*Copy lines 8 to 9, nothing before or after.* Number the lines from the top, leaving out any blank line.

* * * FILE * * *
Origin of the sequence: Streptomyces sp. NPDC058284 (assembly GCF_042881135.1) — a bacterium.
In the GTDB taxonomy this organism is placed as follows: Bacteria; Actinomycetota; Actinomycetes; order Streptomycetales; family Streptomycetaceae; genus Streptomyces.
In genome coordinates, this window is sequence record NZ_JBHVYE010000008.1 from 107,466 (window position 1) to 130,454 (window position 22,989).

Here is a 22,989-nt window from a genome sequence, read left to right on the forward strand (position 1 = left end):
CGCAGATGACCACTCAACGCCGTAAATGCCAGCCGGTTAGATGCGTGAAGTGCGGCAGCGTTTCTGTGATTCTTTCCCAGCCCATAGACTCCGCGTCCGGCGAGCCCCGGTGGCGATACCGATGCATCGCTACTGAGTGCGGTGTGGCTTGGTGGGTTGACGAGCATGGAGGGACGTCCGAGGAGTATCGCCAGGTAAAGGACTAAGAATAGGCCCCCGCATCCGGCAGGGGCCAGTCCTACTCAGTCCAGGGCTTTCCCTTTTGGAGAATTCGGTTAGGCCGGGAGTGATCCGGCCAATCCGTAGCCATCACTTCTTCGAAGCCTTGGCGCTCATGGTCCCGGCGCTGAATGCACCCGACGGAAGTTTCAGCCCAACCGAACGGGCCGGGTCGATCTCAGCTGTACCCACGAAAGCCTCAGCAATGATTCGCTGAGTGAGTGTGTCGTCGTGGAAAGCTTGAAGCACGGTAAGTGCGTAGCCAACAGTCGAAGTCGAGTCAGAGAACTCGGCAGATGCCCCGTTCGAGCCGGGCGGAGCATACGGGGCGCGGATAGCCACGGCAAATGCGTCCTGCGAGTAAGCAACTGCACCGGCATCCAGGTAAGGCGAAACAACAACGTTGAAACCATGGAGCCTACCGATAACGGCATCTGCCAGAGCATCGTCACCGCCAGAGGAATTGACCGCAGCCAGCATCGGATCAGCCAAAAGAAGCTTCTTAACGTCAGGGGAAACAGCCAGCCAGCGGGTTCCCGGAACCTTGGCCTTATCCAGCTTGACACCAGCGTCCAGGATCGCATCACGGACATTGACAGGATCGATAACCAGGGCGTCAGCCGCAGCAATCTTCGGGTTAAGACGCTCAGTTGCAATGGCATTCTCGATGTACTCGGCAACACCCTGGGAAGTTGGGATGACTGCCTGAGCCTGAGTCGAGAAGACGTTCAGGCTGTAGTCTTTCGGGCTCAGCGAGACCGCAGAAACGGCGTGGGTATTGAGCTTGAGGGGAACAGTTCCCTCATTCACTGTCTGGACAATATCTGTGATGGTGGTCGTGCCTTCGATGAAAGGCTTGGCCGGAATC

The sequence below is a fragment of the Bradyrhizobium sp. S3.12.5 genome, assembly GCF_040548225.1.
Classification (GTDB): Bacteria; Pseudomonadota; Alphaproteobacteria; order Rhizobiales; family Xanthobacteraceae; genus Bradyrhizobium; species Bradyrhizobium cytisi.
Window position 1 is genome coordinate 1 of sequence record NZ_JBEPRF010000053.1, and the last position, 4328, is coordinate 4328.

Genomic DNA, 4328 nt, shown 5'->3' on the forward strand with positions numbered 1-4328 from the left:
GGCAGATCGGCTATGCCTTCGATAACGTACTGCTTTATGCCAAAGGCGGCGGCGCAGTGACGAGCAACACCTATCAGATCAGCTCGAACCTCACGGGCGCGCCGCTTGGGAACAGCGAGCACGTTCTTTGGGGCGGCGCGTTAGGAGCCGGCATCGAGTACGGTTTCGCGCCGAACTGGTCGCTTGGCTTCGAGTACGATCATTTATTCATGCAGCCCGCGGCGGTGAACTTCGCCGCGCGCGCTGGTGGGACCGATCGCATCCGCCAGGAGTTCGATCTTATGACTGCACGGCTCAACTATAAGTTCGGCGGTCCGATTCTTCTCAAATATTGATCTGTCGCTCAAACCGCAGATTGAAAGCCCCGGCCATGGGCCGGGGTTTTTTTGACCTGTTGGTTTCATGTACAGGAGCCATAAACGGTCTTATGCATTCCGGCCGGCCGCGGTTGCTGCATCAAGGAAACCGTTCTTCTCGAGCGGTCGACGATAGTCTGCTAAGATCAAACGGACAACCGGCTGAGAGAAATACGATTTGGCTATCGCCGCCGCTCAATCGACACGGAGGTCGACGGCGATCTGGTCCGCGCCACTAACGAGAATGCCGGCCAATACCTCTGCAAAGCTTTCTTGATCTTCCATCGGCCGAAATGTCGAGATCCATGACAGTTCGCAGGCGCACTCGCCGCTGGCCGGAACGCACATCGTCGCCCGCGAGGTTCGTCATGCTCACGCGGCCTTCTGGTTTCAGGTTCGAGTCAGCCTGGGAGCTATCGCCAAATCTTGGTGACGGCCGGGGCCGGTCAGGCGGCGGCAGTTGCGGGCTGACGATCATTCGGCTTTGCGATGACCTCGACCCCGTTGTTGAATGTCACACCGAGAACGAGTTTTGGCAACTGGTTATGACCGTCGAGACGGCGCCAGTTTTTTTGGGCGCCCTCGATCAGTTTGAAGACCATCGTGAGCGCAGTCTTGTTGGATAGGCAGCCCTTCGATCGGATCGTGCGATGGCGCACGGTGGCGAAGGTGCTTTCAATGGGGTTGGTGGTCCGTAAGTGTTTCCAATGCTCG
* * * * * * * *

Window position 1 is genome coordinate 1 of sequence record NZ_JBEPRF010000053.1, and the last position, 4328, is coordinate 4328.

Genomic DNA, 4328 nt, shown 5'->3' on the forward strand with positions numbered 1-4328 from the left: